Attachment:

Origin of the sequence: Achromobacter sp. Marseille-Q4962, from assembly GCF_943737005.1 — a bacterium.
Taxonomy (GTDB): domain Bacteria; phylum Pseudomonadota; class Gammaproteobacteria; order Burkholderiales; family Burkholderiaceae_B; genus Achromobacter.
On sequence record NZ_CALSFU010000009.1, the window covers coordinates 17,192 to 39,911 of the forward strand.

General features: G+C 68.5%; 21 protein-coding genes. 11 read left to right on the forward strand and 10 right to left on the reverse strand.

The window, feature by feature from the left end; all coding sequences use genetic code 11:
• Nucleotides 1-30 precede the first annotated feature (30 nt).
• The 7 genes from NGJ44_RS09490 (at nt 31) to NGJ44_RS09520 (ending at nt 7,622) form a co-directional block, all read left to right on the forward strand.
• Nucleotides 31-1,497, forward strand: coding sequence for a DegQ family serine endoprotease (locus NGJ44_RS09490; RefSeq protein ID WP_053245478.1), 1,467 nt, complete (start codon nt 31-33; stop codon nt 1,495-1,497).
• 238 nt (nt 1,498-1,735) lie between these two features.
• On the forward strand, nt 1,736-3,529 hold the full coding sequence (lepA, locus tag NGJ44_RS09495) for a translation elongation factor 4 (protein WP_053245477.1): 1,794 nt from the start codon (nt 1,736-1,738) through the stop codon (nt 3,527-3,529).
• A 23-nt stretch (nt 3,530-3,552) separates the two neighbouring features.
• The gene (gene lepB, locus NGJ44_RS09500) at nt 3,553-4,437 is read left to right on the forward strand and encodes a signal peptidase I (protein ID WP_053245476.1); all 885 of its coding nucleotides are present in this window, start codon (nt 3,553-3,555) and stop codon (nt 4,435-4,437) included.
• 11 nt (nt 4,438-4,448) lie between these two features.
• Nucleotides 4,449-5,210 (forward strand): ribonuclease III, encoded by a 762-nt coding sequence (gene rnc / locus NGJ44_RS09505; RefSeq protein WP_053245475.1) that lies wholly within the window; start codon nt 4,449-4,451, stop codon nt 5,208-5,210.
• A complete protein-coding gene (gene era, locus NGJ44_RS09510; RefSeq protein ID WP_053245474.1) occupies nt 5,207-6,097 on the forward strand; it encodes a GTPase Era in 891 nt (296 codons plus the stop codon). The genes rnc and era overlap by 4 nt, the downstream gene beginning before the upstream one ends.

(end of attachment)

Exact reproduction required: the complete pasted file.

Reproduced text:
Origin of the sequence: Achromobacter sp. Marseille-Q4962, from assembly GCF_943737005.1 — a bacterium.
Taxonomy (GTDB): domain Bacteria; phylum Pseudomonadota; class Gammaproteobacteria; order Burkholderiales; family Burkholderiaceae_B; genus Achromobacter.
On sequence record NZ_CALSFU010000009.1, the window covers coordinates 17,192 to 39,911 of the forward strand.

General features: G+C 68.5%; 21 protein-coding genes. 11 read left to right on the forward strand and 10 right to left on the reverse strand.

The window, feature by feature from the left end; all coding sequences use genetic code 11:
• Nucleotides 1-30 precede the first annotated feature (30 nt).
• The 7 genes from NGJ44_RS09490 (at nt 31) to NGJ44_RS09520 (ending at nt 7,622) form a co-directional block, all read left to right on the forward strand.
• Nucleotides 31-1,497, forward strand: coding sequence for a DegQ family serine endoprotease (locus NGJ44_RS09490; RefSeq protein ID WP_053245478.1), 1,467 nt, complete (start codon nt 31-33; stop codon nt 1,495-1,497).
• 238 nt (nt 1,498-1,735) lie between these two features.
• On the forward strand, nt 1,736-3,529 hold the full coding sequence (lepA, locus tag NGJ44_RS09495) for a translation elongation factor 4 (protein WP_053245477.1): 1,794 nt from the start codon (nt 1,736-1,738) through the stop codon (nt 3,527-3,529).
• A 23-nt stretch (nt 3,530-3,552) separates the two neighbouring features.
• The gene (gene lepB, locus NGJ44_RS09500) at nt 3,553-4,437 is read left to right on the forward strand and encodes a signal peptidase I (protein ID WP_053245476.1); all 885 of its coding nucleotides are present in this window, start codon (nt 3,553-3,555) and stop codon (nt 4,435-4,437) included.
• 11 nt (nt 4,438-4,448) lie between these two features.
• Nucleotides 4,449-5,210 (forward strand): ribonuclease III, encoded by a 762-nt coding sequence (gene rnc / locus NGJ44_RS09505; RefSeq protein WP_053245475.1) that lies wholly within the window; start codon nt 4,449-4,451, stop codon nt 5,208-5,210.
• A complete protein-coding gene (gene era, locus NGJ44_RS09510; RefSeq protein ID WP_053245474.1) occupies nt 5,207-6,097 on the forward strand; it encodes a GTPase Era in 891 nt (296 codons plus the stop codon). The genes rnc and era overlap by 4 nt, the downstream gene beginning before the upstream one ends.